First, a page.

As the robot moves, several important events can occur in the gap
This is a complete list of possible events, under a general
position assumption that precludes environments that cause
degeneracies, such as three gaps that merge into one or the appearance
of a gap precisely where two other gaps split.
- Disappear: A gap disappears because the robot crosses an
inflection ray as shown in Figure 12.28.
This means that some previous shadow component is now visible.
- Appear: A gap appears because the robot crosses an
inflection ray in the opposite direction. This means that a new
shadow component exists, which represents a freshly hidden portion of
- Split: A gap splits into two gaps because the robot
crosses a bitangent ray, as shown in Figure 12.29
(this was also shown in Figure 12.5). This means that
one shadow component splits into two shadow components.
- Merge: Two gaps merge into one because the robot crosses a
bitangent ray in the oppose direction. In this case, two shadow
components merge into one.
(a) The robot crosses a ray that
extends from an inflectional tangent. (b) A gap appears or disappears
from the gap sensor, depending on the direction.
(a) The robot crosses a ray that
extends from a bitangent. (b) Gaps split or merge, depending on the
If a gap disappears, it is simply
removed from the GNT.
If two gaps merge, an intermediate vertex
is inserted into the tree.
If two gaps split, the intermediate vertex
The appearance of a gap results in a
primitive vertex, which is denoted by a square.
As each of these gap events occurs, it needs to be reflected in the
tree. If a gap disappears, as shown in Figure 12.30,
then the corresponding edge and vertex are simply removed. If a merge
event occurs, then an intermediate vertex is inserted as shown in Figure
12.31. This indicates that if that gap is chased, it
will split into the two original gaps. If a split occurs, as shown in
Figure 12.32, then the intermediate vertex is removed.
The appearance of a gap is an important case, which generates a primitive vertex in the tree, as shown in Figure
12.33. Note that a primitive vertex can never split
because chasing it will result in its disappearance.
A simple environment for illustrating the
gap navigation tree.
Building a representation of the
environment in Figure 12.34 using the gap navigation tree.
The sequence is followed from left to right. For convenience, the
``R'' or ``L'' inside of each vertex indicates whether the shadow
component is to the right or left of the gap, respectively. This
information is not needed by the algorithm, but it helps in
understanding the representation.
A simple example will now be considered.
(Gap Navigation Tree)
Suppose that the robot does not know the environment in Figure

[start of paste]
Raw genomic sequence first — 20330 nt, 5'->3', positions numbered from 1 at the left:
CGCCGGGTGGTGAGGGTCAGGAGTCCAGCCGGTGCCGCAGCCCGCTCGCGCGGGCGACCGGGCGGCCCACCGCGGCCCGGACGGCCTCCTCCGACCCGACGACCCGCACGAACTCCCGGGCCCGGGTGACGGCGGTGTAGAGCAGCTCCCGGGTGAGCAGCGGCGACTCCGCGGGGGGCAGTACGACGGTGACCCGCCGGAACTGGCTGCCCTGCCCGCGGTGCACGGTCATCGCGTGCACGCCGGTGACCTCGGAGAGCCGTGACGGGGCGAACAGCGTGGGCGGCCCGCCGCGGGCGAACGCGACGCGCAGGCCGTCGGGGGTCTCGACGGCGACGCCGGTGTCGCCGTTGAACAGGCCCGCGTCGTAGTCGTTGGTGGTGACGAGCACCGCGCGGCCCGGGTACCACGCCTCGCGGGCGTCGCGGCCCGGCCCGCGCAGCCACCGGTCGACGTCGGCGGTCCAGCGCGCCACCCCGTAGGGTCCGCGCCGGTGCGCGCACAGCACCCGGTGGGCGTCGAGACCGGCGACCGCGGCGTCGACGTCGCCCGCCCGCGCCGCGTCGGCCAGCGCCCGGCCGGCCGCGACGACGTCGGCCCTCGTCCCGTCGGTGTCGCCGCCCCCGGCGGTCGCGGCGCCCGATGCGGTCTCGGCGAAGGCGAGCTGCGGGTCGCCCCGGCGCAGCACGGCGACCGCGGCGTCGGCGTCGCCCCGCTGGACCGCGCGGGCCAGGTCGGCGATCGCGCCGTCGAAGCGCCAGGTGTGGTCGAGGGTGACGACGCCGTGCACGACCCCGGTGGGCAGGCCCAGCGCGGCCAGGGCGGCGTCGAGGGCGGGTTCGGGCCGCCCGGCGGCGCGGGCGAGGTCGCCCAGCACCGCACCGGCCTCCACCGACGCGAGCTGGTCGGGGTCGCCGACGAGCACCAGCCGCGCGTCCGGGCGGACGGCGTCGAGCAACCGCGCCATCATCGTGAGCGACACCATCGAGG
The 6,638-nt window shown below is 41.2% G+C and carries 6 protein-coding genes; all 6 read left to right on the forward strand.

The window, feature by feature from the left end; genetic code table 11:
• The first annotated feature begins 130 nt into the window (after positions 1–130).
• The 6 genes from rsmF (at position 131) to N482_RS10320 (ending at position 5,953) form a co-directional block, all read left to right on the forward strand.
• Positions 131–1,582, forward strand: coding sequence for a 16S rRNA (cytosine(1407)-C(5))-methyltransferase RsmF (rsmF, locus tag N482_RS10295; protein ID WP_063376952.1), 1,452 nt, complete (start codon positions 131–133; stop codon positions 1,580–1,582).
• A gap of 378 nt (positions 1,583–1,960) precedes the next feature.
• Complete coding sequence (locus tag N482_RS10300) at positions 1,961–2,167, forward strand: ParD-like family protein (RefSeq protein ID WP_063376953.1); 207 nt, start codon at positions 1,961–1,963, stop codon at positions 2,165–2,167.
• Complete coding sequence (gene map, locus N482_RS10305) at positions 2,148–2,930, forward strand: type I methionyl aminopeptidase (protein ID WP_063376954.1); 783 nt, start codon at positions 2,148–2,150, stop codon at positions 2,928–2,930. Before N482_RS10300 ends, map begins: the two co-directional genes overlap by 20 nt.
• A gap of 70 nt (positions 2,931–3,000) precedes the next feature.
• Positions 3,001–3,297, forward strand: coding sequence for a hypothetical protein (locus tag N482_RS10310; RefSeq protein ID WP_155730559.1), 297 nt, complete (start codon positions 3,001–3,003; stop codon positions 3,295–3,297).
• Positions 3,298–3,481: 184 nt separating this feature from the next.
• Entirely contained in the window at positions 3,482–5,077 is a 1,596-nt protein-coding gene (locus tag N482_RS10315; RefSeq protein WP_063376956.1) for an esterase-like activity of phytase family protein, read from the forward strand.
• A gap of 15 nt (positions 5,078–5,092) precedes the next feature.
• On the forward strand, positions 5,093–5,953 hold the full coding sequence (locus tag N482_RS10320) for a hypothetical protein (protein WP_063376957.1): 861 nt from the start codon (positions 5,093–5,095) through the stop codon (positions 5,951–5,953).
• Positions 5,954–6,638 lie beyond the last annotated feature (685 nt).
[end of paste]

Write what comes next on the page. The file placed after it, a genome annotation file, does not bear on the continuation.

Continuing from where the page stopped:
. It moves from cells 1 to 7 in order and then returns
to cell 1. The following sequence of trees occurs:
, as shown in Figure 12.35
The root vertex is shown as a solid black disc. Vertices that are not
known to be primitive are shown as circles; primitive vertices are
squares. Note that if any leaf vertex is a circle, then it means that
the shadow region of
that is hidden by that gap has not been
completely explored. Note that once the robot reaches cell 5, it has
seen the whole environment. This occurs precisely when all leaf
vertices are primitive. When the robot returns to the first region,
the tree is larger because it knows that the region on the right is
composed of two smaller regions to the right. If all leaves are
squares, this means that the environment has been completely explored.
Optimal navigation to a specified
part of the environment is achieved by ``chasing'' the desired vertex in
the GNT until it disappears. This will make a portion of the
environment visible. In the example, the gap labeled ``h'' is
In the example, all of the interesting parts of the environment were
explored. From this point onward, all leaf vertices will be primitive
vertices because all possible splits have been discovered. In a
sense, the environment has been completely learned, at the level of
resolution possible with the gap sensor. A simple strategy for
exploring the environment is to chase any gaps that themselves are
nonprimitive leaf vertices or that have children that are
nonprimitive leaf vertices. A leaf vertex in the tree can be chased by repeatedly applying actions that chase
its corresponding gap in the gap sensor. This may cause the tree to
incrementally change; however, there is no problem if the action is
selected to chase whichever gap hides the desired leaf vertex, as
shown in Figure 12.36. Every nonprimitive leaf
vertex will either split or disappear. After all nonprimitive leaf
vertices have been chased, all possible splits have been performed
and only primitive leaves remain. In this case, the environment has
been completely learned.
Steven M LaValle